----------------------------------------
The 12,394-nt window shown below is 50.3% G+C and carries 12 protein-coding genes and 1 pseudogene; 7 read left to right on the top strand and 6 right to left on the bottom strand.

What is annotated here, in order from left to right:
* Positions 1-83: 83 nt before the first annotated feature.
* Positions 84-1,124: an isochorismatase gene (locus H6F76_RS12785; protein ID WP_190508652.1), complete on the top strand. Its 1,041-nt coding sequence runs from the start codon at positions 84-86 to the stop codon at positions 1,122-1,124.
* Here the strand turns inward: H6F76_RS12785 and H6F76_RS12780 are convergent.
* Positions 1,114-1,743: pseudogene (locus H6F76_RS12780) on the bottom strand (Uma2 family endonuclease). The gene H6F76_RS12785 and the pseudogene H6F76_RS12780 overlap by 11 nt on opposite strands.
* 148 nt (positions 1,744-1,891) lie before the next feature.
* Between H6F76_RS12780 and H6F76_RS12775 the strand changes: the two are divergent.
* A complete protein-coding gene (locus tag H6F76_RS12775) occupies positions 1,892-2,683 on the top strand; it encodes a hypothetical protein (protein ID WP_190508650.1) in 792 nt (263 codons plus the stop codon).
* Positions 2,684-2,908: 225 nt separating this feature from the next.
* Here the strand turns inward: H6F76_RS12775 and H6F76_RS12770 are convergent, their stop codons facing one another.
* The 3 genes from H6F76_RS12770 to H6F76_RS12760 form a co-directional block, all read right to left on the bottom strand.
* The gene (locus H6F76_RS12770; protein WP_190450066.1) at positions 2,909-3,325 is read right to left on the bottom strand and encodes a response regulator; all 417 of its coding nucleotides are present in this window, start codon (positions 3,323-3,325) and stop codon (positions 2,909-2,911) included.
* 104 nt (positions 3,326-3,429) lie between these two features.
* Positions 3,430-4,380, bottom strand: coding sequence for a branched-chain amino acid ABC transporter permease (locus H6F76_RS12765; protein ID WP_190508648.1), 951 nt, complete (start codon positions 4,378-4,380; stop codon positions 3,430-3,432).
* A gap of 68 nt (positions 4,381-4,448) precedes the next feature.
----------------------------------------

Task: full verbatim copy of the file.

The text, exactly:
The 12,394-nt window shown below is 50.3% G+C and carries 12 protein-coding genes and 1 pseudogene; 7 read left to right on the top strand and 6 right to left on the bottom strand.

What is annotated here, in order from left to right:
* Positions 1-83: 83 nt before the first annotated feature.
* Positions 84-1,124: an isochorismatase gene (locus H6F76_RS12785; protein ID WP_190508652.1), complete on the top strand. Its 1,041-nt coding sequence runs from the start codon at positions 84-86 to the stop codon at positions 1,122-1,124.
* Here the strand turns inward: H6F76_RS12785 and H6F76_RS12780 are convergent.
* Positions 1,114-1,743: pseudogene (locus H6F76_RS12780) on the bottom strand (Uma2 family endonuclease). The gene H6F76_RS12785 and the pseudogene H6F76_RS12780 overlap by 11 nt on opposite strands.
* 148 nt (positions 1,744-1,891) lie before the next feature.
* Between H6F76_RS12780 and H6F76_RS12775 the strand changes: the two are divergent.
* A complete protein-coding gene (locus tag H6F76_RS12775) occupies positions 1,892-2,683 on the top strand; it encodes a hypothetical protein (protein ID WP_190508650.1) in 792 nt (263 codons plus the stop codon).
* Positions 2,684-2,908: 225 nt separating this feature from the next.
* Here the strand turns inward: H6F76_RS12775 and H6F76_RS12770 are convergent, their stop codons facing one another.
* The 3 genes from H6F76_RS12770 to H6F76_RS12760 form a co-directional block, all read right to left on the bottom strand.
* The gene (locus H6F76_RS12770; protein WP_190450066.1) at positions 2,909-3,325 is read right to left on the bottom strand and encodes a response regulator; all 417 of its coding nucleotides are present in this window, start codon (positions 3,323-3,325) and stop codon (positions 2,909-2,911) included.
* 104 nt (positions 3,326-3,429) lie between these two features.
* Positions 3,430-4,380, bottom strand: coding sequence for a branched-chain amino acid ABC transporter permease (locus H6F76_RS12765; protein ID WP_190508648.1), 951 nt, complete (start codon positions 4,378-4,380; stop codon positions 3,430-3,432).
* A gap of 68 nt (positions 4,381-4,448) precedes the next feature.